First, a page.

./scheduler <numsamples> <numreposts>

$ ./scheduler 10000000 3
Timings schedule:1196 check:126

The above code ran in 1196 and 126 nanoseconds per event, which is the key result. The above was ran in an AMD Ryzen Threadripper 3960X with 64Gb RAM under Ubuntu 20.04LTS and compiled with g++ 9.3 under "-O3".

If you are able to submit your solution to that Github repository, I will make sure to run all the solutions and post results.

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    \$\begingroup\$ Ties seem extremely unlikely, so you probably only need one tie breaker (code size). This also removes any subjectivity, which isn't allowed in a scoring criterion. (also, welcome to Code Golf!) \$\endgroup\$ Dec 7, 2021 at 18:51
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    \$\begingroup\$ @Jellyboy editing should be fine. By the way, do you mind listing rough system specs for whatever machine you'll be testing the submissions on? \$\endgroup\$
    – Riker
    Dec 7, 2021 at 18:58
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    \$\begingroup\$ One thing I'd suggest: [fastest-code] requires some way of providing fair and objective timing. Typically, that means that the challenge author times all submissions on the same computer, and includes specification details for that computer. \$\endgroup\$ Dec 7, 2021 at 18:59
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    \$\begingroup\$ I think it would be extremely desirable to describe the scheduling task itself. A code-sample is helpful but it isn't clear on how closely we need to follow the code, esp. in languages that make different design choices from C++, and it's not really accessible if you don't know C++. \$\endgroup\$
    – Wheat Wizard
    Dec 9, 2021 at 11:20
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    \$\begingroup\$ Please don't vandalise your posts. If you'd no longer like for your account to be associated with the post, you can contact SE at the contact link below and ask for your account to be disassociated with this post, but, once posted, you should not vandalise it \$\endgroup\$ Jan 30, 2022 at 22:07

1 Answer 1


Proof that this challenge is impossible without extra assumptions

I'm assuming here that we can't take advantage of the fact that the range of a Time is limited, thus technically O(1). (If you do take advantage of that fact, you can solve the challenge in O(1) by using a separate array for every possible Time value – schedule is easy to implement with this technique, and check can work by iterating over every Time value less than the value being checked, which is very slow but technically O(1).)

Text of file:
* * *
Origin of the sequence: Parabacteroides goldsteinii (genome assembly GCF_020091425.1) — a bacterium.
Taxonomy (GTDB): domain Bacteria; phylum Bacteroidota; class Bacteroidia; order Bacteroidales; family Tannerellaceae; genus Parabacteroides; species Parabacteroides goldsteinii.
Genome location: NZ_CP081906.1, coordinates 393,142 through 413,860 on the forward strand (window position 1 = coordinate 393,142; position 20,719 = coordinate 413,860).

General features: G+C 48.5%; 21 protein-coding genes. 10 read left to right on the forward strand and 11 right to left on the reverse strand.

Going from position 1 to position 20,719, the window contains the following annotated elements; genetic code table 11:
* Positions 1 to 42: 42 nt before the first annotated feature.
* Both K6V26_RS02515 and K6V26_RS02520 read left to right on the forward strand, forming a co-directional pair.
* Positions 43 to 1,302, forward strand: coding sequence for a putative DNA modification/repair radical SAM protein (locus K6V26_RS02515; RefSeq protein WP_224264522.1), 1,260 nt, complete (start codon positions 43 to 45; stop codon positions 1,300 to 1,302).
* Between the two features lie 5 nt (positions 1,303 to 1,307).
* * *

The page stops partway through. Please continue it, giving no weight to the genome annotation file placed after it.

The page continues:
If we can't exploit the limited range of Time, then any solution to this problem that obeyed the rules would give an O(n) comparison sort routine; simply use your program to schedule a large number of events, then check them all. Because sorting and checking are required to be O(1) on average, the combination of sorting and checking is thus required to be O(n) to handle all n events – so it can sort data in O(n). It's mathematically impossible to use a comparison sort for this, as comparison sorts can't go any faster than O(n log n); and any attempt to use a non-comparison sort would need to exploit the limited range of a Time.

A practically useful answer to this sort of problem would probably work via placing restrictions on the times at which check could be called (e.g. by requiring that it's called sufficiently often that performance-per-event that's O(log t) in the Time since the previous check is acceptable because t will be small), or via allowing events found during a single call to check to be fired out of order, but both of these techniques are currently disallowed by the question.

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    \$\begingroup\$ The proof written here only requires check() to be called once, so the fact that its values of t are strictly increasing doesn't matter. Likewise, this means that the allowance for rebalancing hiccups also doesn't matter. \$\endgroup\$
    – ais523
    Jan 30, 2022 at 7:41